Tuesday, December 21, 2010

Stopping by on a Snowy Evening

 Stopping by Woods on a Snowy Evening

by Robert Frost 

Whose woods these are I think I know.
His house is in the village though;
He will not see me stopping here
To watch his woods fill up with snow.

My little horse must think it queer
To stop without a farmhouse near
Between the woods and frozen lake
The darkest evening of the year.

He gives his harness bells a shake
To ask if there is some mistake.
The only other sound’s the sweep
Of easy wind and downy flake.

The woods are lovely, dark and deep.
But I have promises to keep,
And miles to go before I sleep,
And miles to go before I sleep

I have always loved the imagery of this poem.  It is one we were required to memorize it in school, and ever since just the thought of the Winter Solstice brings this poem to mind along with the urge to find myself in a still, quiet woods watching the snow fall.

 On this darkest evening of the year I am feeling a little this way- a quiet observer, watching. . . listening, and holding out my hands to the soft glitter falling through the air . . .

Eleven days (but who's counting?) and the computer is still in the shop and I have been trying to see this as an opportunity for silence, away from the usual distractions; trying to be still and quiet, even as life keeps moving.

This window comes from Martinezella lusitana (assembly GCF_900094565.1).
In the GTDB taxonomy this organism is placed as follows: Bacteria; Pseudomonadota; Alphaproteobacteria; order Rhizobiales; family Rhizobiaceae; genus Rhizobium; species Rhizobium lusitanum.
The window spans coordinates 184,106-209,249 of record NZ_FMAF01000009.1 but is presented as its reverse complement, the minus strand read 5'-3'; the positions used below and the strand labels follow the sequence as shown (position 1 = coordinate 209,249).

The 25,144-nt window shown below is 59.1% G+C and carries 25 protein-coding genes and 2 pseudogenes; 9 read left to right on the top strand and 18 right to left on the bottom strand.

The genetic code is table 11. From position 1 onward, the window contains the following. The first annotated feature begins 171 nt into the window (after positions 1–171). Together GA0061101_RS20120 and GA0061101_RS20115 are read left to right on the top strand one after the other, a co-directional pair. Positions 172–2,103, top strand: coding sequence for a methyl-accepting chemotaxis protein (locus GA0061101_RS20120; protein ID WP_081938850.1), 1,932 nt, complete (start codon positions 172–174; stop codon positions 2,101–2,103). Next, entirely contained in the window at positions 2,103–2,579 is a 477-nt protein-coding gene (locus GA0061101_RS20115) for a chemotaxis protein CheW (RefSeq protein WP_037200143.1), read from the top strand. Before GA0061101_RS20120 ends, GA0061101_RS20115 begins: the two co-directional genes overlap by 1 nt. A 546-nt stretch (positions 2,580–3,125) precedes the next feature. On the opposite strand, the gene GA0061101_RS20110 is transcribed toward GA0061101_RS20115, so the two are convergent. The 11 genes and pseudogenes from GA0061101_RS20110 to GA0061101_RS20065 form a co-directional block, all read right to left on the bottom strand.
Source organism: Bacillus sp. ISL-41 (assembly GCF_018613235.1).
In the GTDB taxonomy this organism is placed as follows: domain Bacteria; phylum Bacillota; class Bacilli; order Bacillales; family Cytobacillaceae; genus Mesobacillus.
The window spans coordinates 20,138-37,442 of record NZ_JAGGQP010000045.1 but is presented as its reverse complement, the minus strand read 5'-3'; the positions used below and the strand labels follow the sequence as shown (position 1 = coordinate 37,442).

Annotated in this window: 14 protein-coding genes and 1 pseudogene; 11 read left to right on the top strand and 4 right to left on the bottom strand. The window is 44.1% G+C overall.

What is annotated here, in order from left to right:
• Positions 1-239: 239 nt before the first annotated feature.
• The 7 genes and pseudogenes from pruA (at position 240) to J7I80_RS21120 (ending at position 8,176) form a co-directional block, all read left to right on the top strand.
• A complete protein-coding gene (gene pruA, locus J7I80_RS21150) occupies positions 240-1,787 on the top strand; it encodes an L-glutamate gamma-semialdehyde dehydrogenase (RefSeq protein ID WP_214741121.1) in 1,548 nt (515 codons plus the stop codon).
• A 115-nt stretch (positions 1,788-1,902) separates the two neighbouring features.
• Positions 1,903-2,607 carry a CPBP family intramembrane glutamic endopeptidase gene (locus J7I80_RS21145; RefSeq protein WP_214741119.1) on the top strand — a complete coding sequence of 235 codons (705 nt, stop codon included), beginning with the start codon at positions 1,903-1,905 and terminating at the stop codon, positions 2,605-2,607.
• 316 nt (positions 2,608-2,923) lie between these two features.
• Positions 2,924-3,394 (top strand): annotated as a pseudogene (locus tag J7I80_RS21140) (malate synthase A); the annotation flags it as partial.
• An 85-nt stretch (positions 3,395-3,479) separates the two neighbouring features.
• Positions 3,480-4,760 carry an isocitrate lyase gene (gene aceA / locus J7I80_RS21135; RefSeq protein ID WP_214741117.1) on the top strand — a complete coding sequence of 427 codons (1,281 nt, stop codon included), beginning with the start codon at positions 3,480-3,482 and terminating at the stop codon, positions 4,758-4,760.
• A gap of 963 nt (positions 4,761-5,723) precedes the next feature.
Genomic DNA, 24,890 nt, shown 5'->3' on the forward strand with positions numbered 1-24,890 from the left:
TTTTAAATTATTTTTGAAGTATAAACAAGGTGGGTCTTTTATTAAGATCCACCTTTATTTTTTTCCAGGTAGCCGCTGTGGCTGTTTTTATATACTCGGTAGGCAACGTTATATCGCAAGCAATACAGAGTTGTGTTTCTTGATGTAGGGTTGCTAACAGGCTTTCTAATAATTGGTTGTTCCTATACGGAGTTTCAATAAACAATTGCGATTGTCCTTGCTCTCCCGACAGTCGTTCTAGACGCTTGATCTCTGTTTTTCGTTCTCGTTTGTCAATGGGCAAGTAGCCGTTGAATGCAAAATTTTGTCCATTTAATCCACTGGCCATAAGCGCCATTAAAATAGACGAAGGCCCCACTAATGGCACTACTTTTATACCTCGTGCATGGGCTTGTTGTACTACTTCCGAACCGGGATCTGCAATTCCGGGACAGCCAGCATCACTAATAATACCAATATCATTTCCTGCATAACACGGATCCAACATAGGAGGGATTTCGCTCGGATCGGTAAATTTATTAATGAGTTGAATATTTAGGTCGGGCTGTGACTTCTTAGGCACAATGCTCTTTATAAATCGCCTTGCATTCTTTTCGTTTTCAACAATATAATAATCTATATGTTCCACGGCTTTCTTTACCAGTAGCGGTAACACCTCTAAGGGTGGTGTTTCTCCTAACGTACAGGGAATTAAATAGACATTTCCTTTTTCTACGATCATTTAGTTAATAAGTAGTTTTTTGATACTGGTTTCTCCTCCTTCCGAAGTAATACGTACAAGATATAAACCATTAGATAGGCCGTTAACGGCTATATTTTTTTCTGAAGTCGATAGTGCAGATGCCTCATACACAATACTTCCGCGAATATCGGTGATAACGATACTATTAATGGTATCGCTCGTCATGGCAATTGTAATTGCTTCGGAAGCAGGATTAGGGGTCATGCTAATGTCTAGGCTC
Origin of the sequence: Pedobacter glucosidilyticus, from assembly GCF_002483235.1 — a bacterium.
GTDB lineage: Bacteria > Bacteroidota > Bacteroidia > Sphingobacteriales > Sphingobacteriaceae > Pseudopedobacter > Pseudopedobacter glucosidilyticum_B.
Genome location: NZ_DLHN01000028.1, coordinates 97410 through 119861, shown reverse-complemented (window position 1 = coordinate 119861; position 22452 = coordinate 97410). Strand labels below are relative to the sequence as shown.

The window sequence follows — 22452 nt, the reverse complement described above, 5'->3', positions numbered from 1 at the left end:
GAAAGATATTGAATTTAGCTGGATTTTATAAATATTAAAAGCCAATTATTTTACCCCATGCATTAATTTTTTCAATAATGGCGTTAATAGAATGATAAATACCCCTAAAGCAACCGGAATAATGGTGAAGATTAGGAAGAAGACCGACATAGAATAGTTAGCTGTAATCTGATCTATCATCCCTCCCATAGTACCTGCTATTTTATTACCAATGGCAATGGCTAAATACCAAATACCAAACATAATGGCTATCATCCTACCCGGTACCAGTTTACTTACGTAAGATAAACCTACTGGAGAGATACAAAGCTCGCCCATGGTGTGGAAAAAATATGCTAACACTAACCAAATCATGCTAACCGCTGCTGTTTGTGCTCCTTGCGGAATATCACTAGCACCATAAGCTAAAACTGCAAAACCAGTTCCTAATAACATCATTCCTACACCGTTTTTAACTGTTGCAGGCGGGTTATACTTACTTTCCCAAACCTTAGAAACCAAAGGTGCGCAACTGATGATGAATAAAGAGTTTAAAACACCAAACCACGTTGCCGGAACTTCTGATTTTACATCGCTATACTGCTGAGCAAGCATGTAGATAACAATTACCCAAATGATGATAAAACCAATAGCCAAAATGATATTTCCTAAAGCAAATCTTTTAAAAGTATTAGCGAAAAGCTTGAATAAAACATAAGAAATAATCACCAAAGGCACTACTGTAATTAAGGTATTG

Silence, you know, it's funny.

Not that I am ever really silent, of course.  Even the horse is shaking those harness bells and there is that restless, nervous part of me that avoids silence, thinks there must be some mistake . . .

until slowly, slowly, I choose to become comfortable with quiet ...

the sweep of wind, downy flake . . . I notice . . . and listen and as quietly as snow falling and just as mysterious and just as beautiful and yes, even as certain . . . there is a still small voice . . .

and I hear and I am heard and why do I choose clattering noise over this beauty and mercy falling from the sky?  And prayer settles over me, into me, and it is as simple as breathing, just as basic.  Now things begin to become clear- the path ahead, the miles to go . . . those promises I have made ringing across time.

I am grateful for this period of silence, coinciding with the longest nights of the year- these lovely, dark, deep days- when it seems so appropriate- necessary, even, to be still, and quiet, listening. 

Tonight is the longest night of the year, and in this darkest night we give thanks, for a shaft of sunlight pierces the darkness, and tomorrow we begin our journey to spring.

Hope to be back to blogging soon . . . .


Fijufic said...

Merry Christmas!!! Glad you posted again...


Ruth said...

I love this.

charrette said...

I've always loved this poem. And I especially love your profound and poetic commentary. Thanks for posting. Merry Christmas!